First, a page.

When I got home I managed to get a couple of hours in the vegetable garden and my new greenhouse. I planted some lavender alongside the fence to attract bees and other insects to my veggies and got in a few rows of carrot seeds, onion sets and some salad leaves.

I'm all for having a gay, abandoned time from time to time but sometimes it's nice to take life at a slower pace. I appreciate the fun all the more for the times in between.

...I started this last week and only just remembered it. I'd forgotten what a lovely day I'd had so it was nice to remind myself.

Sunday, 3 April 2011

National Health Service - the good and the bad

So...the NHS! We've just had some close encounters with the health service and while we've nothing but praise for the people we're less than impressed with the organisation.

My brother and father fell sick at the same time and initially it seemed to be the same cause but turned out to be completely different. Over the course of four days I consulted two pharmacists, the NHS Helpline, the Out-of-Hours GP service, our own GP, called an ambulance out to Dad four times and I drove my brother to hospital for a diagnosis. Every individual was brilliant.

The problems came not with the individuals but with the system. It all started on a Friday, early evening and this is not a good time to be ill. The surgeries are closed for the weekend so you can't access your own GP. The population are heading out on the town and hospitals become inundated with drunks and fight injuries. Add the fact that there are some nasty bugs doing the rounds causing hospitalisation for the elderly and the very young and you have a service that is pushed to breaking point.

In order to get to someone who can actually give you an informed opinion on both the NHS Helpline and the Out-of-Hours GP service you have to go through several layers of staff. An operator who logs the call with the level of urgency and arranges for a nurse to ring you back. The nurse rings back and 'triage's' the call and arranges for a doctor to call back.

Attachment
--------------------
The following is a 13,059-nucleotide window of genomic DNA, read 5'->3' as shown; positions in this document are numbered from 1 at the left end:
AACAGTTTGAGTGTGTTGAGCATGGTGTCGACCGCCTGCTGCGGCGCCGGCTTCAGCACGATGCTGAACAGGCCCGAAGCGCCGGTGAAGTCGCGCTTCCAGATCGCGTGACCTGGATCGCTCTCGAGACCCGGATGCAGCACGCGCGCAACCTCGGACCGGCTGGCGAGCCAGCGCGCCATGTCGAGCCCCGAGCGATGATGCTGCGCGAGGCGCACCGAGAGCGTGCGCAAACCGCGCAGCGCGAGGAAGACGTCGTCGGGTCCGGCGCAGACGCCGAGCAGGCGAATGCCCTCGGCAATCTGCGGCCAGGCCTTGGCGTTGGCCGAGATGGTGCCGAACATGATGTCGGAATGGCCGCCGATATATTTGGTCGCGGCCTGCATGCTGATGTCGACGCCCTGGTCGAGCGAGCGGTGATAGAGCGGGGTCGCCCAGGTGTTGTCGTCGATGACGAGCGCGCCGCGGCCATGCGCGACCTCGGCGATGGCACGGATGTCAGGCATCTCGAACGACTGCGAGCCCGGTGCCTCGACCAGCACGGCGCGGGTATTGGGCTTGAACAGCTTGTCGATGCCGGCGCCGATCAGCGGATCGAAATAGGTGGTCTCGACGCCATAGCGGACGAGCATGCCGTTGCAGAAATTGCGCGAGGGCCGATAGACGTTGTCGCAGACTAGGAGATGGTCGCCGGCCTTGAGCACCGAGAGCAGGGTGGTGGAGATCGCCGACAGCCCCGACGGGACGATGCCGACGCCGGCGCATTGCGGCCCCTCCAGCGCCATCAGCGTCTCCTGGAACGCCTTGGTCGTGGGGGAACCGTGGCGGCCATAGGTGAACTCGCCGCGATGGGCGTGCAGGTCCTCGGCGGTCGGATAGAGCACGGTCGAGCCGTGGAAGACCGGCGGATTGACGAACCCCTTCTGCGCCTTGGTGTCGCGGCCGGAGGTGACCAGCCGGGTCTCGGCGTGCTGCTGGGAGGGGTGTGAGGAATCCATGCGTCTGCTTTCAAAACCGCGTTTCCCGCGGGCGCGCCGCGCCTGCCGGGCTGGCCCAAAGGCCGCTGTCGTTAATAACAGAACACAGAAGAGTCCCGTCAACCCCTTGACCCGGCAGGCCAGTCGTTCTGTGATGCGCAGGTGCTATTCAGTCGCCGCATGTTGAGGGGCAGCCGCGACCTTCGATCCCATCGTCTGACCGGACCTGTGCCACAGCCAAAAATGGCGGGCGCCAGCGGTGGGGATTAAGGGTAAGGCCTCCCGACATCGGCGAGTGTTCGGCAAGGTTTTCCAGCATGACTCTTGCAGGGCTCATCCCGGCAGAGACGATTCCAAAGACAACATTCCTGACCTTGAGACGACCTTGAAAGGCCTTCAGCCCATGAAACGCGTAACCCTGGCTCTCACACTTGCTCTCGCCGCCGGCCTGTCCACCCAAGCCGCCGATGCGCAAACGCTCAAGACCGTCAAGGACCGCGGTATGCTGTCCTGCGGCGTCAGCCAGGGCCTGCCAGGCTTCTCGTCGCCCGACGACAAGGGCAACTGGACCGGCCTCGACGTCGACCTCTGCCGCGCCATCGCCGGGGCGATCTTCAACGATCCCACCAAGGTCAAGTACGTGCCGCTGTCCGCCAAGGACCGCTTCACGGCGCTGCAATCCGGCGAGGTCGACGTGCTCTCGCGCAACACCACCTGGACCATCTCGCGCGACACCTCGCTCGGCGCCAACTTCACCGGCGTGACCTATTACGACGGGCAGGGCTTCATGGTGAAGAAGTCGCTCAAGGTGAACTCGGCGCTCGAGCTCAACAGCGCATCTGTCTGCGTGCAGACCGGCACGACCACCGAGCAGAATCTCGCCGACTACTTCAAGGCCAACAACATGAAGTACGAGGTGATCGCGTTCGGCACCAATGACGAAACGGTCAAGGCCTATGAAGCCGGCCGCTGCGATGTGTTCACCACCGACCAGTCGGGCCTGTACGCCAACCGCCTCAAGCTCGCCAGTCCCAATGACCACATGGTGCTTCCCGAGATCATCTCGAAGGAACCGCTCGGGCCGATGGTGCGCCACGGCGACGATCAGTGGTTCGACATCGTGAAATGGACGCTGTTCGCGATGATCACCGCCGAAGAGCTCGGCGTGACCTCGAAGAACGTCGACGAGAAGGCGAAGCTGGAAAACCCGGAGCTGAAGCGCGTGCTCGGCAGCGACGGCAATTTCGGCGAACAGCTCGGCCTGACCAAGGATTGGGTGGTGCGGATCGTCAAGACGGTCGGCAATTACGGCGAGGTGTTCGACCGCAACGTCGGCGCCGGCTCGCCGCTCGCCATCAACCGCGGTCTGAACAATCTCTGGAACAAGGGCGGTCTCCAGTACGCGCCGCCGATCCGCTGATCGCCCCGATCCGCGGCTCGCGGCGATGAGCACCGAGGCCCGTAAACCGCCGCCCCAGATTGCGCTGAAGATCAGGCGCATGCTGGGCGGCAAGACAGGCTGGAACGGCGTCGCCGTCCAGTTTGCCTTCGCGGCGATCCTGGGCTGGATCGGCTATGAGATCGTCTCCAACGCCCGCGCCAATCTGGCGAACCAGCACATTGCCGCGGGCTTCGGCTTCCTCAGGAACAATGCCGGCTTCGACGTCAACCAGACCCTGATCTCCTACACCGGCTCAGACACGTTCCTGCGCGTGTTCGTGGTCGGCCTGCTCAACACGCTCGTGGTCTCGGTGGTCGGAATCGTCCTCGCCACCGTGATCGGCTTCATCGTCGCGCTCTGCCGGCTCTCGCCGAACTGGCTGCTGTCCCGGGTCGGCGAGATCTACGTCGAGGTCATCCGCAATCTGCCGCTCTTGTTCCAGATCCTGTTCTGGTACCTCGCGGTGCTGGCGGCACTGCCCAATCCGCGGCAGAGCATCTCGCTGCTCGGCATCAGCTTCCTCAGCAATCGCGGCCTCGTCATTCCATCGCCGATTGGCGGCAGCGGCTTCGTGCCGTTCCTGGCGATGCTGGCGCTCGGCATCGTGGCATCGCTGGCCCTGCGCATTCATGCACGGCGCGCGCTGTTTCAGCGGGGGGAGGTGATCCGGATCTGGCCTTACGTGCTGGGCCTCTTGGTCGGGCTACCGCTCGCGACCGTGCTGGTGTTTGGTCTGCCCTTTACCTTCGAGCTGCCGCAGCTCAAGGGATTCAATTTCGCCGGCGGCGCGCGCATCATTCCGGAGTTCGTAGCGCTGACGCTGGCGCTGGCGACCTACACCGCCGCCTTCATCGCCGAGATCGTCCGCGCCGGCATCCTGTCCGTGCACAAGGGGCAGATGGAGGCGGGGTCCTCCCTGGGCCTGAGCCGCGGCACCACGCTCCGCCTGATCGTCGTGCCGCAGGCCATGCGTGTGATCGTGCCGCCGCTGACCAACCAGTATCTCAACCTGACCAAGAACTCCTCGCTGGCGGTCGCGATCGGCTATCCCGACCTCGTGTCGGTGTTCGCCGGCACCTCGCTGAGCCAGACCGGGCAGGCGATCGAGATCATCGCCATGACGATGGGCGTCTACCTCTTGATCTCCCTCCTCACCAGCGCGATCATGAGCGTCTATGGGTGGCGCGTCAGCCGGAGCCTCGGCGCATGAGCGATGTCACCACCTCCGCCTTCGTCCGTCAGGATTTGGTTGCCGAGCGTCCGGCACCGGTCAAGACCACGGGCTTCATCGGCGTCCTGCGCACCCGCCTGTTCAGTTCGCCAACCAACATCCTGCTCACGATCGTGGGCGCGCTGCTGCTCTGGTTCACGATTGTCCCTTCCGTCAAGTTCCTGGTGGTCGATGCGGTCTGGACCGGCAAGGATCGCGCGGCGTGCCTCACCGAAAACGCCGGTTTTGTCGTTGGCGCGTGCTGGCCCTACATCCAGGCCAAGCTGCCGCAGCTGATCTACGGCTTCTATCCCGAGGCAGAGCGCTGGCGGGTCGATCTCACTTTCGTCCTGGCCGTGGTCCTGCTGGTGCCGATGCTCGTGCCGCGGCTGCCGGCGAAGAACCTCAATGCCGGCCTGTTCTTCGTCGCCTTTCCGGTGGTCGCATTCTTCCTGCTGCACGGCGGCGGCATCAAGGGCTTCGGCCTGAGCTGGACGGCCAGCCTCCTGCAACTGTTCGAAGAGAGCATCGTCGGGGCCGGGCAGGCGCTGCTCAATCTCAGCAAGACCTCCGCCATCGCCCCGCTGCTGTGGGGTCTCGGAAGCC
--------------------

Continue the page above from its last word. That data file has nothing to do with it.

There are so many ambulance call-outs that what would normally be considered an emergency is put on the back-burner in favour of life-threatening situations. I agree with the reasoning but reason sort of goes out of the window when you are watching someone in enormous pain and deep distress. The shortest response time was fifteen minutes and the longest was two and a half hours. Each wait felt like an eternity.

On the last call-out my father was taken into hospital, something the ambulancemen had been reluctant to do for several reasons. They were good reasons but eventually we all had to accept the inevitable as it was obviously safer for him to be in hospital than at home.

Once in hospital they moved relatively quickly with tests but once he was out of isolation and into a main ward the organisation broke down.

It was hard to get information. We were told only X, Y or Z person could discuss his case. X,Y or Z weren't around during visiting times so we were told to phone in. When we phoned in we were told they weren't allowed to discuss cases on the phone!